THE 2011 UK RIOTS- AN ALTERNATIVE VIEW
I have waited until the hue and cry has died down before I say my piece. I also wanted to give the mainstream media a chance to take the bull by the horns and take an impartial role, not toe the government line or expound the failing of the youth rather than that of the government.
The rich see the poor as a drain on their wealth. The fact is that riots tend to happen in times of high unemployment, social and economic exclusion and an unjust and biased social, economic and legal system. A police state would be far more expensive to run than a welfare state is. This is something the wealthy do not realise. This is something the government does not want the wealthy to realise.
Just as the government would have you believe that rioting is a modern disease, a cultural or racial event; a show of disrespect for the law and the establishment; pure greed and criminality. But let’s take a look at the history of UK riots-
· St Scholastica Day riot 1355, started because of an altercation between two Oxford students and a tavern keeper. It resulted in almost 100 deaths. Quite ironic that the place the riot started, the Swindlestock Tavern is now the site of the Santander Bank.
· Evil May Day, 1517. This riot started because Londoners resented foreigners, especially the wealthy foreign merchants and bankers of Lombard Street. I mention this because of the parallels with the riots recent in London, Manchester etc. Edward Hall, a lawyer and chronicler of the time said that for two weeks after a xenophobic speech by a Dr. Bell rumours went around that “on May Day next the city would rebel and slay all aliens”. Fortunately, they didn’t have Blackberry’s. The mayor and aldermen called for a 9 o’clock curfew. Looting of houses took place and by 5th May (5 days later- ring any bells?) there were 5,000 troops in the city.
· The Spitalfield Riots of 1769 were the result of an attempt to arrest a meeting of weavers who had organised into an (illegal) trades union and met with resistance. Shots were fired and two weavers died the rest then dispersing. Not much of a riot, you might think but that is the spin the government of the day gave it.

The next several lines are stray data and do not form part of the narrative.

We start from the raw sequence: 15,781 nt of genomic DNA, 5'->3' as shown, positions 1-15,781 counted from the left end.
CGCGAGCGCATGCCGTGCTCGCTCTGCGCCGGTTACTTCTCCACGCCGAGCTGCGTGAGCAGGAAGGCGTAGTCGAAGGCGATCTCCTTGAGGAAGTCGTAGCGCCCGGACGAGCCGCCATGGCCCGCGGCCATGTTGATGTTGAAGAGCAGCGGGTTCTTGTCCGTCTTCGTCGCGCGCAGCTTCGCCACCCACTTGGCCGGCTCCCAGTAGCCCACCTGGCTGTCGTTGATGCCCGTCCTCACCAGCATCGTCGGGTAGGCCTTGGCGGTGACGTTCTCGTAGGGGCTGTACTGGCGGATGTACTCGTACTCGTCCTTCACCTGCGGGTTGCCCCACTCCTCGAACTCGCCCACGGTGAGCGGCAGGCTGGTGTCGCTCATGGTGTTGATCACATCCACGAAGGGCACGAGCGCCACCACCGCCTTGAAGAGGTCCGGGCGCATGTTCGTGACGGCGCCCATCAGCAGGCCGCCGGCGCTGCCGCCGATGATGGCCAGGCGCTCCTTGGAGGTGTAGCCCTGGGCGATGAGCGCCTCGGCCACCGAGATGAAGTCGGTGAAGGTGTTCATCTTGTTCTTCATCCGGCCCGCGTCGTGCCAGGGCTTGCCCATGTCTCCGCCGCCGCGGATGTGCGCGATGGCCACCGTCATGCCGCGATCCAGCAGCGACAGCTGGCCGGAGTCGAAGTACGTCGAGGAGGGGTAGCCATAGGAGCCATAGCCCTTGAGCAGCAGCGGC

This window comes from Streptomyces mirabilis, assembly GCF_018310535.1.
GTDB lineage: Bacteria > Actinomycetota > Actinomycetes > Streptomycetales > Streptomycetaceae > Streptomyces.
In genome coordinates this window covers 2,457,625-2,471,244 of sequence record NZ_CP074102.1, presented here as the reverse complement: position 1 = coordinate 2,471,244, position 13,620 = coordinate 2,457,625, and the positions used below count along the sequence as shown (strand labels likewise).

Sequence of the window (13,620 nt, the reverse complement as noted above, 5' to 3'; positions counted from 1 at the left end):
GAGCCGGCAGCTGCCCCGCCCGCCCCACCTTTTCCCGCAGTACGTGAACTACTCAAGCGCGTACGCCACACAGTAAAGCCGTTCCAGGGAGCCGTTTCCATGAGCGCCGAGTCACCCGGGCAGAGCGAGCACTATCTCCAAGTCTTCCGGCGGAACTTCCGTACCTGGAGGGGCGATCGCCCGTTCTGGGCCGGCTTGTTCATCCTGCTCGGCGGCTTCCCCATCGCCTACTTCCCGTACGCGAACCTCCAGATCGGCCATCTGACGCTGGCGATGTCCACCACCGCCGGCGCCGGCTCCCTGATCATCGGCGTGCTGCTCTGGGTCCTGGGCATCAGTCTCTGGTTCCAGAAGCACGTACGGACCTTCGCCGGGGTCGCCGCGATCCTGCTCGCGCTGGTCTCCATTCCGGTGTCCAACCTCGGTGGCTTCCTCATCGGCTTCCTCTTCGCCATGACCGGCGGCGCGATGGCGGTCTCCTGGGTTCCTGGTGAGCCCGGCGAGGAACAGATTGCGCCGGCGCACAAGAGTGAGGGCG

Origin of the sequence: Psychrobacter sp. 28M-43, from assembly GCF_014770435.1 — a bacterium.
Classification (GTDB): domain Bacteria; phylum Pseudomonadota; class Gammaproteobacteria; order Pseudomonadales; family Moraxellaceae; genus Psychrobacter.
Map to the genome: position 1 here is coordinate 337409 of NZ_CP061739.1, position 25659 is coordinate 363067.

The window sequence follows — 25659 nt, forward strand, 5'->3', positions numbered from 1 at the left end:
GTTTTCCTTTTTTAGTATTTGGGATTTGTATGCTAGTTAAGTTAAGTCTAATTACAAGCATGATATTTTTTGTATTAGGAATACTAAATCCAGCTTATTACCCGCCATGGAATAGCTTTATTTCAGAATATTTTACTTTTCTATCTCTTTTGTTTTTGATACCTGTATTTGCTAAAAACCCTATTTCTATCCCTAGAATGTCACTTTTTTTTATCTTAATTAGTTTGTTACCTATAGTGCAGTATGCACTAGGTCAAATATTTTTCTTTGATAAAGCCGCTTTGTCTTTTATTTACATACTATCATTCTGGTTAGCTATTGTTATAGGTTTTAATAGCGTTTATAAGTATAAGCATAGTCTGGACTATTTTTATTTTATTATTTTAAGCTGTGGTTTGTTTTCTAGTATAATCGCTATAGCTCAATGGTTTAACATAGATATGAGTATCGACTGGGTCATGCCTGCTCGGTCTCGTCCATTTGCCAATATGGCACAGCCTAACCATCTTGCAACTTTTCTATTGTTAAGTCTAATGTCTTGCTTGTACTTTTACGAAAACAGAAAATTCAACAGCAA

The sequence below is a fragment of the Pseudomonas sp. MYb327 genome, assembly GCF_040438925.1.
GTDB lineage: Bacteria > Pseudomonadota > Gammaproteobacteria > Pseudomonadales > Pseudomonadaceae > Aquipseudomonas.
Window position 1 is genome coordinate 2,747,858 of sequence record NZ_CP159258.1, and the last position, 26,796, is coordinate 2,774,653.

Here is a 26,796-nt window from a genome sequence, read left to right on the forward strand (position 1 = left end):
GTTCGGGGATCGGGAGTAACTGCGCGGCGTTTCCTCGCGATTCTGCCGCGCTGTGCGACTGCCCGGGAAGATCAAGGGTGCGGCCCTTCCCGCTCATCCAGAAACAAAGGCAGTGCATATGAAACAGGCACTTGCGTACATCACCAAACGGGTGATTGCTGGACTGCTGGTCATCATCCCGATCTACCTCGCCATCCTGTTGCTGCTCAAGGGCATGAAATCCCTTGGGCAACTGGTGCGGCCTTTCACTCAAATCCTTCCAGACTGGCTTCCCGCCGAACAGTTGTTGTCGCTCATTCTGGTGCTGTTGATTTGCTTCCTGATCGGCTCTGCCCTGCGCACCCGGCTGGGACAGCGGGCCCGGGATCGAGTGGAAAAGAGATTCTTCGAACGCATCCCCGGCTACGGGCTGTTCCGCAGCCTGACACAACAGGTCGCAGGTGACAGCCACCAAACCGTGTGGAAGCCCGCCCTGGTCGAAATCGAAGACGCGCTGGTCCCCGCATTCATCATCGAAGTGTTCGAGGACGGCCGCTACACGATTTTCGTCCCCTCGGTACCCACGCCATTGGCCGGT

· In the early 19th century the Luddites were renowned for their violence and riotous actions in an attempt to stem the flow of technology that removed the skill (and quality) of their product. The name Luddite is now used as a derogatory term that describes somebody who refuses to accept industrial change or innovation. Personally, I am proud to be called a Luddite.
· The Swing Riots (so called from a fictitious often used on threatening letters to local farmers) were the agricultural equivalent of the industrial Luddites. The anger of the rioters was directed at three targets that were seen as the prime source of their misery: the tithe system, the poor law guardians, and the rich tenant farmers who had been progressively lowering wages while introducing agricultural machinery.
· The Tonypandy Riots of 1910/11 were the result of mine owners attempting to reduce wages, accusing men of working slowly (though they were paid by the ton, not the hour), attempts to lockout the miners resulting in strike action and the bringing in of strike breakers.
· The Llanelli railway strike In August 1911 began when the railway strike in Llanelli was brutally suppressed by the police; 2 men – John ‘Jac’ John and Leonard Worsell – were shot dead by troops of the Worcester Regiment. Rioting followed and magistrates’ homes were attacked and railway trucks were set on fire, resulting in an explosion which killed a further four people.
· On Peace Day, July 19, 1919, Luton Town Hall was burnt down during a riot by ex-servicemen unhappy with unemployment and other grievances.
· Bristol Old Market riot, 1932 where 3,000 unemployed engaged in running battles with the police as they tried to march to the city centre, led by the National Unemployed Workers Movement. Police baton-charged protesters outside Trinity police station and along Old Market.